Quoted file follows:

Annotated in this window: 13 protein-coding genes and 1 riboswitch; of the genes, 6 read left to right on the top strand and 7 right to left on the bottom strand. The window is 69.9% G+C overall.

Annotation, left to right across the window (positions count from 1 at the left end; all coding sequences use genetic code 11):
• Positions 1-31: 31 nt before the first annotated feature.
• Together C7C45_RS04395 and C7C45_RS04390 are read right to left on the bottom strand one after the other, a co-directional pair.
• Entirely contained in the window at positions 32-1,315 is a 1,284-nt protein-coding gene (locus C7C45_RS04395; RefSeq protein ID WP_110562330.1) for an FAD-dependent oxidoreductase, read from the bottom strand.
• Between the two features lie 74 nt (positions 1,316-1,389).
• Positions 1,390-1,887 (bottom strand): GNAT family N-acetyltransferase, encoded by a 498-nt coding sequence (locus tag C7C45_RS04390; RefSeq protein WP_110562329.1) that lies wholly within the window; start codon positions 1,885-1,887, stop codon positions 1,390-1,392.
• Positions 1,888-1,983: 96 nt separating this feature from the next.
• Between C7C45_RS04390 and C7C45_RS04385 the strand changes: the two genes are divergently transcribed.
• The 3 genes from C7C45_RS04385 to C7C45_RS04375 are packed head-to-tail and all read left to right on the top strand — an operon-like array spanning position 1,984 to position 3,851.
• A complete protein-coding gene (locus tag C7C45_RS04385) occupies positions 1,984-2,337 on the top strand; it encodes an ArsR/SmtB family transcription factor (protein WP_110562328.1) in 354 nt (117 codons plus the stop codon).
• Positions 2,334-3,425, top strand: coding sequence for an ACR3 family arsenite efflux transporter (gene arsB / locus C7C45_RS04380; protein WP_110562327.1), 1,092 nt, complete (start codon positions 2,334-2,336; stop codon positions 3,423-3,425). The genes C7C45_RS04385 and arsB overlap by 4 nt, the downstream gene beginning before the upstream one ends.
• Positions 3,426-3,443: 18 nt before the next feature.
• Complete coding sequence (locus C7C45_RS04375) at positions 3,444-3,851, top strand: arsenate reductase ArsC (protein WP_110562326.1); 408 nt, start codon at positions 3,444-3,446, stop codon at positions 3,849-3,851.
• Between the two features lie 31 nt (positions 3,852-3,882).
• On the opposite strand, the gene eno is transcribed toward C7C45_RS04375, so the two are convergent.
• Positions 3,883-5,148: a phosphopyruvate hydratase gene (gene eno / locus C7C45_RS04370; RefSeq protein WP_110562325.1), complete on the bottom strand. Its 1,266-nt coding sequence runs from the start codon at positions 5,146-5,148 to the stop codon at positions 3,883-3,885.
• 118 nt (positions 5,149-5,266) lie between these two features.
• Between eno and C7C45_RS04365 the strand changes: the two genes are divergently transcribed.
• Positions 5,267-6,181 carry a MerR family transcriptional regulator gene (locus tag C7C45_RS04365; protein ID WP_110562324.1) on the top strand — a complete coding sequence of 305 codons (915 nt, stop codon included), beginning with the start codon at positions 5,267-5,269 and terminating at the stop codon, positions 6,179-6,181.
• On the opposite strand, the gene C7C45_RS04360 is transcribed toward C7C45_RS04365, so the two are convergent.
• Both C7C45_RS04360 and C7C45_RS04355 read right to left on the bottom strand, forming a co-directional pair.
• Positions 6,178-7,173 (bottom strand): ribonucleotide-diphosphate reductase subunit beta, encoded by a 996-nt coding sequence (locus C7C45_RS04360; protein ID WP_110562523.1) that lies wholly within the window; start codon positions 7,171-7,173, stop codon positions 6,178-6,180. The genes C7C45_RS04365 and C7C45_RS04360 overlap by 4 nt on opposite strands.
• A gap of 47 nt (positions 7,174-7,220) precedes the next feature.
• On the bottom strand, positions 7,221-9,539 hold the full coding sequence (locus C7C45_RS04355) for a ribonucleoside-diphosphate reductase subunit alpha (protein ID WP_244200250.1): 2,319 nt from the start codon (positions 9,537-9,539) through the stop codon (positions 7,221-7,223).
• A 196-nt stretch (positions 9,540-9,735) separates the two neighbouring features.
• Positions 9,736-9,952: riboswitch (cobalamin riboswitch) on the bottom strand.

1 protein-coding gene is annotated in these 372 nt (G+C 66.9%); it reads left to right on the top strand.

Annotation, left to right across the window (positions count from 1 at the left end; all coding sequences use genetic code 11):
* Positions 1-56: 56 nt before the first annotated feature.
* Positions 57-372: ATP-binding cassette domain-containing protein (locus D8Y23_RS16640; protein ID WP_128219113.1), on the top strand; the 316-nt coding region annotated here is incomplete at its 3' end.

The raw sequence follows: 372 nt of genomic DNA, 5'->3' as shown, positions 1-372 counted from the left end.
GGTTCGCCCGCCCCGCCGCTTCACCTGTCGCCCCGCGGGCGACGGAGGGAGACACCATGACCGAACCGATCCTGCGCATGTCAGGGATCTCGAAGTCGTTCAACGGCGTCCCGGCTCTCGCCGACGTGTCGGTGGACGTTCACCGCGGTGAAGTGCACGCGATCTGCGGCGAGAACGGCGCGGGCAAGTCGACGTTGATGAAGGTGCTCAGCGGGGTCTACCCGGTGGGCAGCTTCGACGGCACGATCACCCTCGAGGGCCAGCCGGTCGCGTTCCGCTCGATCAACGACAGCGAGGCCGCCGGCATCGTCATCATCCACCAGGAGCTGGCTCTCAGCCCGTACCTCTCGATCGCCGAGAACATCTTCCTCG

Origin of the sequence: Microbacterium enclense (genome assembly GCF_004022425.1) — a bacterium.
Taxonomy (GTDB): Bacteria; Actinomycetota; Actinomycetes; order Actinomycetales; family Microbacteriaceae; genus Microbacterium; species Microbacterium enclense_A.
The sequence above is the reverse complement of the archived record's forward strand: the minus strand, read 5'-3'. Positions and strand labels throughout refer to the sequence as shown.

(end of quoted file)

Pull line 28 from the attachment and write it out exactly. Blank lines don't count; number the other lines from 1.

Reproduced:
1 protein-coding gene is annotated in these 372 nt (G+C 66.9%); it reads left to right on the top strand.